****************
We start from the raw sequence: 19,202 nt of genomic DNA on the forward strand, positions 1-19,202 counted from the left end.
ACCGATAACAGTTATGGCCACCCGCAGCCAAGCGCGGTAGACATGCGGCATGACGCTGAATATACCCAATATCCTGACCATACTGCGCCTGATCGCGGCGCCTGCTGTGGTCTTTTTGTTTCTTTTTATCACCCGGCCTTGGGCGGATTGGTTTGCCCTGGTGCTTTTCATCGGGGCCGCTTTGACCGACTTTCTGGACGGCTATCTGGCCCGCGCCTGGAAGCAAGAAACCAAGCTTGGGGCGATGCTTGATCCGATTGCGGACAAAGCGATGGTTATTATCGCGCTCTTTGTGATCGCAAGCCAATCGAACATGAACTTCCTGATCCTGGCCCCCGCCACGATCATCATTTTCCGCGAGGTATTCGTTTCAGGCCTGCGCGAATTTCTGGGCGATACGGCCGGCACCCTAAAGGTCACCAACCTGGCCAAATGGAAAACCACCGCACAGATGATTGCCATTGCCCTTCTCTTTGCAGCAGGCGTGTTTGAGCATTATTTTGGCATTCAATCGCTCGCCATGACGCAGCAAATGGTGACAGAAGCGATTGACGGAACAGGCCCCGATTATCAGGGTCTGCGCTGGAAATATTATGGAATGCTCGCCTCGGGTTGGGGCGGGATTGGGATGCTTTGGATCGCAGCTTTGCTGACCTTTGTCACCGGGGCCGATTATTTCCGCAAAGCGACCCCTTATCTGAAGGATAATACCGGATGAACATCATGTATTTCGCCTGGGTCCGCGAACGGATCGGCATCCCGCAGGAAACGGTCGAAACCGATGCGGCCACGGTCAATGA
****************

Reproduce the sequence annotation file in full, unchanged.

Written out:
We start from the raw sequence: 19,202 nt of genomic DNA on the forward strand, positions 1-19,202 counted from the left end.
ACCGATAACAGTTATGGCCACCCGCAGCCAAGCGCGGTAGACATGCGGCATGACGCTGAATATACCCAATATCCTGACCATACTGCGCCTGATCGCGGCGCCTGCTGTGGTCTTTTTGTTTCTTTTTATCACCCGGCCTTGGGCGGATTGGTTTGCCCTGGTGCTTTTCATCGGGGCCGCTTTGACCGACTTTCTGGACGGCTATCTGGCCCGCGCCTGGAAGCAAGAAACCAAGCTTGGGGCGATGCTTGATCCGATTGCGGACAAAGCGATGGTTATTATCGCGCTCTTTGTGATCGCAAGCCAATCGAACATGAACTTCCTGATCCTGGCCCCCGCCACGATCATCATTTTCCGCGAGGTATTCGTTTCAGGCCTGCGCGAATTTCTGGGCGATACGGCCGGCACCCTAAAGGTCACCAACCTGGCCAAATGGAAAACCACCGCACAGATGATTGCCATTGCCCTTCTCTTTGCAGCAGGCGTGTTTGAGCATTATTTTGGCATTCAATCGCTCGCCATGACGCAGCAAATGGTGACAGAAGCGATTGACGGAACAGGCCCCGATTATCAGGGTCTGCGCTGGAAATATTATGGAATGCTCGCCTCGGGTTGGGGCGGGATTGGGATGCTTTGGATCGCAGCTTTGCTGACCTTTGTCACCGGGGCCGATTATTTCCGCAAAGCGACCCCTTATCTGAAGGATAATACCGGATGAACATCATGTATTTCGCCTGGGTCCGCGAACGGATCGGCATCCCGCAGGAAACGGTCGAAACCGATGCGGCCACGGTCAATGA